The Miami Heat are one of just four teams to play in four consecutive NBA Finals. For Heat season ticket holders, that’s like winning the lottery four times in a row.
But many fans cannot or choose not to shell out the cash it would take to buy season tickets on their own. Like a timeshare, they join informal season ticket pools with colleagues, friends and friends of friends.
Come playoff time, fairly divvying up those tickets can prove challenging.
By milking the corner three-point shot, the Miami Heat have backed the Indiana Pacers into a corner.
Following Monday night’s 90 to 102 loss, the Pacers find themselves in some troubling company: More than 200 teams have gone down 3-1 in an NBA best-of-seven series, only eight of them have ever come back to win the series.
03/19/14- Wednesday's Topical Currents: The City of Miami’s Orange Bowl stadium is gone. The high-tech Marlins stadium is now at the sight. But it was the venue of many, many impactful games. Think of the many Orange Bowl classics . . . Or Joe Namath and the Jets winning the Super Bowl . . . The underdog Hurricanes outlasting Nebraska by a point in 1984 . . . Or Dan Marino & Don Shula besting the undefeated Chicago Bears in 1985. But more than 40 years ago, another landmark game was played.
Before basketball, the sport to behold in Miami was boxing. That love of sport captured the imagination well beyond the sunny sands and palm trees. Fifty years ago this week, Charles "Sonny" Liston fought Cassius Clay for the World Heavyweight Championship at the South Beach Convention Center.
The beloved 22-year-old boxer from the 5th St. Gym stepped into this fight as Cassius Clay and people say he emerged as Muhammad Ali.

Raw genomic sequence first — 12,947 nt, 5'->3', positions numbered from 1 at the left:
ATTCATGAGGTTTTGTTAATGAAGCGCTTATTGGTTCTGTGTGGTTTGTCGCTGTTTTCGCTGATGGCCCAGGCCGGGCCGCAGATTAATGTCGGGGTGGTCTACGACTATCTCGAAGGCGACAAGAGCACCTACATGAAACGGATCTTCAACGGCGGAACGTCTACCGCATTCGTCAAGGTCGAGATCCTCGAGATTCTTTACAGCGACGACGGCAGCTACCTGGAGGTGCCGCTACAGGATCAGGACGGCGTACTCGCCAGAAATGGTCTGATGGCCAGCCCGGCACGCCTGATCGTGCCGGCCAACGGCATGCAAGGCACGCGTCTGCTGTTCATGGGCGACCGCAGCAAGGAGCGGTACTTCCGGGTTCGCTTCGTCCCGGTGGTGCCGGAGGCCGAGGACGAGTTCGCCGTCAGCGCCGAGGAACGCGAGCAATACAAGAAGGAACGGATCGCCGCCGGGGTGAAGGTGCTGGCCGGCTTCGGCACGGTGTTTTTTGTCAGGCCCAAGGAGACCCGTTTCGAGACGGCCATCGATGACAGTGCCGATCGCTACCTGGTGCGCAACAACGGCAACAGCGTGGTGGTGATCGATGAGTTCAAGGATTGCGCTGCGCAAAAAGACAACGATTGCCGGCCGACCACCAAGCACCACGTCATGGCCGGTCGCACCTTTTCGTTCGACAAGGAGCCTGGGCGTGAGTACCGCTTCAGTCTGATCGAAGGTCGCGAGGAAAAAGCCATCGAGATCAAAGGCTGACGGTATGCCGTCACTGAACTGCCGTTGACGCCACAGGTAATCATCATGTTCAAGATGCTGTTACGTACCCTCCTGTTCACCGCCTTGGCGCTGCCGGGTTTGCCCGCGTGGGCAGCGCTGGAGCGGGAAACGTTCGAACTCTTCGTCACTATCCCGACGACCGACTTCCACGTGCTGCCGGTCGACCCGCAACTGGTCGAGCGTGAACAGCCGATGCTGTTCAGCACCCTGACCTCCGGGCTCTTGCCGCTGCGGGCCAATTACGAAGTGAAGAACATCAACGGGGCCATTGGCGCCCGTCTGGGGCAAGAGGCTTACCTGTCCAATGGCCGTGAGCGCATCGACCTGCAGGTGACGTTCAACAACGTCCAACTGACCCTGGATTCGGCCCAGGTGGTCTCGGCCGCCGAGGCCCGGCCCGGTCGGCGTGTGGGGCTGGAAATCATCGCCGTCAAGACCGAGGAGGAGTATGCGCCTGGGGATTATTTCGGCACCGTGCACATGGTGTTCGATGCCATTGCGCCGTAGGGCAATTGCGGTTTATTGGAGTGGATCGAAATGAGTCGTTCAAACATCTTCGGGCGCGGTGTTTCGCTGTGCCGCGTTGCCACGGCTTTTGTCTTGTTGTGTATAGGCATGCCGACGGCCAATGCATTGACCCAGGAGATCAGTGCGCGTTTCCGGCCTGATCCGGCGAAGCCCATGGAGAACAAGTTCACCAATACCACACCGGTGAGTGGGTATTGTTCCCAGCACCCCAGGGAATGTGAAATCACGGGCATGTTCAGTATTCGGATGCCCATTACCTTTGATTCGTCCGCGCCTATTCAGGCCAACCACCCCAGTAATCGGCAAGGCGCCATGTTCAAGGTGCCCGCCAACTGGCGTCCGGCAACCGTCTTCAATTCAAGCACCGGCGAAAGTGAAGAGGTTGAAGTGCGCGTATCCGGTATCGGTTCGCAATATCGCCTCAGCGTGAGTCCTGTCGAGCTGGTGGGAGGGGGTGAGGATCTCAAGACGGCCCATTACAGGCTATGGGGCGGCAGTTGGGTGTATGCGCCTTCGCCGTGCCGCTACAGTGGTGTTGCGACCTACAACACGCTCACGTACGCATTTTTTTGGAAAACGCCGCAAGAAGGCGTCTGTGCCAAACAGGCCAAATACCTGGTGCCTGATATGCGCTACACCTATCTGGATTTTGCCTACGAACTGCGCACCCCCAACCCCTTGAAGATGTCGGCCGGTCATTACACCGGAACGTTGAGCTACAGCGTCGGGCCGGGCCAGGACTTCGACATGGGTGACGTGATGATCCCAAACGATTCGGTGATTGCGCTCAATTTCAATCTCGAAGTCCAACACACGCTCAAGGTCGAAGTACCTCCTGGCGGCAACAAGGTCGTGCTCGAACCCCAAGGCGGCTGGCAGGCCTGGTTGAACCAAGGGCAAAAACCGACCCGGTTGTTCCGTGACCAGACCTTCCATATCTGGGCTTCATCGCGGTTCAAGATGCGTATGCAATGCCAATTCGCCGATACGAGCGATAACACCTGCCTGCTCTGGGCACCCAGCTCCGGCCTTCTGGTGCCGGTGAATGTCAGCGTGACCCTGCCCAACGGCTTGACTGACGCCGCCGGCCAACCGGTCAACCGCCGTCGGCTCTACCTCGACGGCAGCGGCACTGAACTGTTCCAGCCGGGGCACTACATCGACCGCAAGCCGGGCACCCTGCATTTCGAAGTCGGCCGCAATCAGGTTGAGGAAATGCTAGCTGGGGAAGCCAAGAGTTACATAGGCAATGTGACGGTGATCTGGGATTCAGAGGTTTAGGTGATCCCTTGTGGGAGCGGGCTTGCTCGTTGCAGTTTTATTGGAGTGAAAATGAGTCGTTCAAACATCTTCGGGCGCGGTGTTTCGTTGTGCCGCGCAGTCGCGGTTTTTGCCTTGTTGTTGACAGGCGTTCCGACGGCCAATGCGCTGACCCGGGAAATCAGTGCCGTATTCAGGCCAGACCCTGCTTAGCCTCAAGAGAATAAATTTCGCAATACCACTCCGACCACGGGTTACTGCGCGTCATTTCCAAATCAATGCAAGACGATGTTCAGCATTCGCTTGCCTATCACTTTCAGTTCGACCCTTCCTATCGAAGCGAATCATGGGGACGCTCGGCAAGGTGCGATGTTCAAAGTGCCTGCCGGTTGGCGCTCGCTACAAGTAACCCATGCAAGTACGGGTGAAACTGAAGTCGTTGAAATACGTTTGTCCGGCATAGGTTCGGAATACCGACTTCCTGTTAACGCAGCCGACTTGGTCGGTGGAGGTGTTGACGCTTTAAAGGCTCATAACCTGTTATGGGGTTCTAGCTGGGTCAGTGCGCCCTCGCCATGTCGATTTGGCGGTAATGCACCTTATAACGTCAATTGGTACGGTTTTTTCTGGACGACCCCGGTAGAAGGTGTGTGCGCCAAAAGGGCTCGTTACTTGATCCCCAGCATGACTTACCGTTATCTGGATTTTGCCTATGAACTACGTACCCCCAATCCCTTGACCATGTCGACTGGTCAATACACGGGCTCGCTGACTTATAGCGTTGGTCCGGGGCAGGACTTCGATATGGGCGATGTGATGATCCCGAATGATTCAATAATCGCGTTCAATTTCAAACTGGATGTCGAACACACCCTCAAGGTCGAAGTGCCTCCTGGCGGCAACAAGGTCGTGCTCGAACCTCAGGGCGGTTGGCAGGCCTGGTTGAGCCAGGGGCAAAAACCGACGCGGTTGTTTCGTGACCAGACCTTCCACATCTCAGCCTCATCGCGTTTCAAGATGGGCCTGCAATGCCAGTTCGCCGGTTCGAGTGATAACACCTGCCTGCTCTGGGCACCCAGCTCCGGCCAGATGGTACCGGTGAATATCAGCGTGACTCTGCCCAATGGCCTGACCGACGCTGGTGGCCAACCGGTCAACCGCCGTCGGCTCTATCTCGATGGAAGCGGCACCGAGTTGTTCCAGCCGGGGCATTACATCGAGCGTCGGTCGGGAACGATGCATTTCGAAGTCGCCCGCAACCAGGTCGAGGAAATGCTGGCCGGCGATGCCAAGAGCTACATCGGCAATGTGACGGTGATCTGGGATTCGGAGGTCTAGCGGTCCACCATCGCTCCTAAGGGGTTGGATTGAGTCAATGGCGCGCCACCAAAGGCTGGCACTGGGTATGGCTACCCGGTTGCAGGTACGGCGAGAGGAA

Go back in time, put on your best outfit and take your place beside the ring:
Every Wednesday night, 35-year-old Amy Tejirian takes the long drive from her home in South Beach to the Saveology Iceplex in Coral Springs.
Once there, she dons some strange gear for someone who lives year-round in Miami. But the heavy jacket, wool hat and gloves are a must at the rink. Outside, it's a seasonable 70 degrees. Inside, it's so cold, you can see your own breath.
Retired soccer superstar David Beckham announced Wednesday at the Perez Art Museum Miami that he will establish a Major League Soccer franchise in the city. After the sport folded in South Florida in 2001, Beckham will bring back a new team and a new stadium.
The Miami Dolphins and general manager Jeff Ireland parted ways on Tuesday afternoon, ending a six-year tenure with the team, including the past four in which he had final say on all personnel decisions.
The Dolphins did not name a replacement. Assistant general manager Brian Gaine and former Chiefs general manager Scott Pioli are among possible candidates, though the team did not indicate who would be considered.
12/09/13 - Monday’s Topical Currents looks at the impact of the 1967 Orange Blossom Classic football game in Miami between black football powers Florida A&M and Grambling Universities. There were more implications than just a football title.